Trinity College Toronto quadrangle - Agfa Silette LK
Quadrangle, Trinity College, University of Toronto.

Debates Room, Hart House, University of Toronto - Agfa Silette LK
Throne, Debates Room, Hart House.


More photos, if you can bear it, are in this Flickr set.

About Richard Wintle

I am Canadian by heritage, and a molecular biologist and human geneticist by training. My day job is Assistant Director of a large genome centre, where I do various things along the lines of "keeping the wheels on". In my spare time, I tend to run around with a camera, often chasing race cars, abandoned barns, and sundry wildlife.
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9 Responses to A New Angle of View, Part II

  1. rpg says:

    Damn you, Wintle. I have my first SLR—a Praktica—and another I got for free when a lab darkroom was being cleared out, sitting around somewhere. One has colour film in it, the other B&W. I might have to find them aand start playing.

    • Praktica – nice. Not a company I know much about but very interesting. I traded in our old Pentax film SLR when I bought my DSLR – it wasn’t anything special though.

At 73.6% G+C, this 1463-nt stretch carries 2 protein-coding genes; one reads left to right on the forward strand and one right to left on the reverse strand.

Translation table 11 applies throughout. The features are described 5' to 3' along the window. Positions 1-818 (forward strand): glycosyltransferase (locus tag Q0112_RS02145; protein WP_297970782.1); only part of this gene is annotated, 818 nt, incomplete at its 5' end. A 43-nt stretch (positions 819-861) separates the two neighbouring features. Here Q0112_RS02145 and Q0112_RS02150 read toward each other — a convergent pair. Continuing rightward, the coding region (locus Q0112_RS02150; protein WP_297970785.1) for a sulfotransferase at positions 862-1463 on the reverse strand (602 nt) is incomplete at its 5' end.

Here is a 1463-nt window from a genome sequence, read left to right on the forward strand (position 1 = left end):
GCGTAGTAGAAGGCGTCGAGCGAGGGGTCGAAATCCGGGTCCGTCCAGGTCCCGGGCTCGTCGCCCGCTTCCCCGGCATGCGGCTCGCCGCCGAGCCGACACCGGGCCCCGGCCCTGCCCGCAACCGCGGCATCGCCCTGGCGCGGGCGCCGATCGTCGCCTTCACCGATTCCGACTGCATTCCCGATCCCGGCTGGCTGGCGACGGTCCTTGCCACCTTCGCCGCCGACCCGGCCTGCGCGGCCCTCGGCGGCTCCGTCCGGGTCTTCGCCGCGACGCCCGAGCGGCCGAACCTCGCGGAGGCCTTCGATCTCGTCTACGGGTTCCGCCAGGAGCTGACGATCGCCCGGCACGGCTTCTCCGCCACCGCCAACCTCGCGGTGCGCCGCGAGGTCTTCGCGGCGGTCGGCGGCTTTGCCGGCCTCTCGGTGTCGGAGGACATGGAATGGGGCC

2. steve caplan says:

    Great photos!
    You are wasted in sequencing work–you need to shift to cell biology and starting imaging!

    • Thanks, Steve. I have for many years been jealous of those who get to take pretty micrographs as part of their work (Jenny springs to mind as a recent example). So much so that I’d like to buy a scope of my own with the appropriate mount for my Nikon DSLR. But such things tend to be stupidly expensive, unfortunately, and I don’t think I could sneak one in to my boss’s grants, somehow. ;)

  3. Ken Doyle says:

    The very first 35 mm camera I used was an Agfa Silette Vario (my dad’s). I also inherited a Rolleiflex TLR from him, which I still have sitting on a shelf. Sadly, the shutter mechanism needs to be serviced, and the last time I checked, the cost was around $300.

    • Nice. The Rolleiflex, whichever model it is, is a far better camera than the Voigtländer in my other post. The Silette Vario is similar to this one, but with fewer shutter speeds and no meter. Still a pretty little thing.

      It’s possible to disassemble shutters of these cameras and service them yourself, but I’d be very nervous about trying. Lots of tutorials (text, photographic, video) on the web if you’re brave.